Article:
Minimizing water usage
Diana Lent, marketing manager at Lechler Inc., based in St. Charles, IL, says minimizing water use in every industry is a growing concern. “Manufacturers are also being required to have strict cleaning processes in place, which is why automated devices are becoming more in demand. Cleaning by hand is not always accurate or repeatable,” she says. “Automated spraying is not only safer, because workers don’t have to climb inside the tanks, it can also reduce cleaning time from three hours to 20 minutes while ensuring it [the cleaning solution] reaches all the points.”
Lechler offers a range of automated products. One is a spray bar or manifold, which uses several flat-fan or full-cone nozzles that can be removed or replaced by hand for cleaning, cooling or hydrating. The company also offers several tank cleaning nozzles for cleaning or CIP applications. Free-spinning tank cleaning nozzles, such as the stainless steel Whirly, are driven by fluid and pressure so they are used for removing products with a light to medium soil buildup. The flat-jet nozzles produce large droplets for maximum impact and run on low pressures up to 60psi. (Higher pressures usually produce smaller droplets resulting in lower impact and cleaning performance.)
Designed for difficult-to-remove soils, the Lechler XactClean controls the spray with an internal turbine and uses either low or high pressures ranging from 30 to 150psi with constant spray performance. The unit requires no maintenance.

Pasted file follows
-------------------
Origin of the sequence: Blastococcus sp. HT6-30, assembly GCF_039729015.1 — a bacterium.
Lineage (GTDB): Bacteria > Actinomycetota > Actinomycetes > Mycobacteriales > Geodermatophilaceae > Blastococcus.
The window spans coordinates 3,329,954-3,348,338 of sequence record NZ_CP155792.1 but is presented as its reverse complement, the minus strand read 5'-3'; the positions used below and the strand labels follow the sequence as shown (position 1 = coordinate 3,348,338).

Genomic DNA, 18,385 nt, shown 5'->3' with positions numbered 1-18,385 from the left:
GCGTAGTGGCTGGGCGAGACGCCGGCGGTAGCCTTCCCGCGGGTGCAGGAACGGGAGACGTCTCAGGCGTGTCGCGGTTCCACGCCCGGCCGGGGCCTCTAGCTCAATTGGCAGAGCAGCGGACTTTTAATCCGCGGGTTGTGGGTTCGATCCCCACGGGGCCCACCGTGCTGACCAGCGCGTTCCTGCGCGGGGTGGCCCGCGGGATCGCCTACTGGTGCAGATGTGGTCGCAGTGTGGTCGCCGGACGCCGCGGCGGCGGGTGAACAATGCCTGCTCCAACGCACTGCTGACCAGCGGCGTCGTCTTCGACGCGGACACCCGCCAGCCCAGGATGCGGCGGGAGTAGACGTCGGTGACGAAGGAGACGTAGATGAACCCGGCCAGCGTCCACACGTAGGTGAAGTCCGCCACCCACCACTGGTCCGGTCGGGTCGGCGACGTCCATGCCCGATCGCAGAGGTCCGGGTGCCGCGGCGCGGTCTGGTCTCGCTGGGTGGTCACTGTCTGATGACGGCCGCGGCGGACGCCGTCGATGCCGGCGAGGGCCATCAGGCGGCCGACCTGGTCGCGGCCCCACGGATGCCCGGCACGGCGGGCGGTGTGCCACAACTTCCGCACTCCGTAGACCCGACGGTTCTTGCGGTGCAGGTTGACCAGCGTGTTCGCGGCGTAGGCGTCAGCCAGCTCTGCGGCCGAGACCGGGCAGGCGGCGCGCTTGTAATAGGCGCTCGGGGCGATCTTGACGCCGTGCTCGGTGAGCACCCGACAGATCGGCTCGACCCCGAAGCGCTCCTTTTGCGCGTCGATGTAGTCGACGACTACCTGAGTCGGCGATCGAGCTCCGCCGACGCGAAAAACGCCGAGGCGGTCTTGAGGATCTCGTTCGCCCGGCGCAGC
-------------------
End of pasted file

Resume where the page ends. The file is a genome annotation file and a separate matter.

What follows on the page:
The company’s VarioSpray II sprays small volumes of liquid and can be used for coating applications, such as coating trays with thin non-stick oils or food flavorings. Requiring no air, the VarioSpray II uses PWM (pulse width modulation), which employs an electronic pulsation signal to propel liquid within a timed cycle. This method, according to the company, cuts both liquid and energy costs by up to 50 percent, partly because compressed air isn’t needed.
Based in Greenfield, MA, BETE provides a variety of specialized nozzles and equipment for individual applications where shadowing—a term for hard-to-reach places in a tank or other food processing vessel—is a challenge. It offers three main lines of tank washing equipment: HydroWhirl-S (HWS) series of stainless steel rotating balls; HydroWhirl Poseidon (HWP) series, which has a similar rotating ball design as the HydroWhirl-S but is made entirely of Teflon; and HydroWhirl Orbitor (HWO) series, which is a rotating jet machine.
Noah Wallace, applications engineer at BETE, points out that the HWS and HWP series of nozzles include “reactionary force” driven by the cleaning fluid exiting the nozzles. This provides light-to-medium impact washes. In contrast, the HWO series is driven by the cleaning fluid flowing through an internal gear train, resulting in a slow, controlled rotation of the wash jets that concentrates the cleaning medium for high-impact cleaning and repeatable nozzle performance. “All our rotating tank wash units are media driven, self-cleaning and self-lubricated,” Wallace says.
One of BETE’s customers used a competitor’s stainless steel rotating unit with a single-bearing track rather than dual-bearing tracks utilized in the HWS series. “By switching to the BETE nozzles, the customer was able to achieve longer nozzle service life, better performance and higher-quality construction,” Wallace says.
In another instance, a yogurt processor was experiencing insufficient cleaning with a competitor’s stainless steel rotating spray ball. By switching to the HydroWhirl Poseidon series, which produces slower rotation and higher fluid impact, Wallace says the company was able to achieve a significant increase in the cleaning abilities of the CIP system. “We also had a winery switch to the HydroWhirl Orbitor series, because its employees could do maintenance on the machines onsite, rather than having to spend time and money sending equipment outside for service.” He adds that BETE also has customers using its air atomizing nozzles to coat food products with flavoring and drying products after they’ve been through a wash process.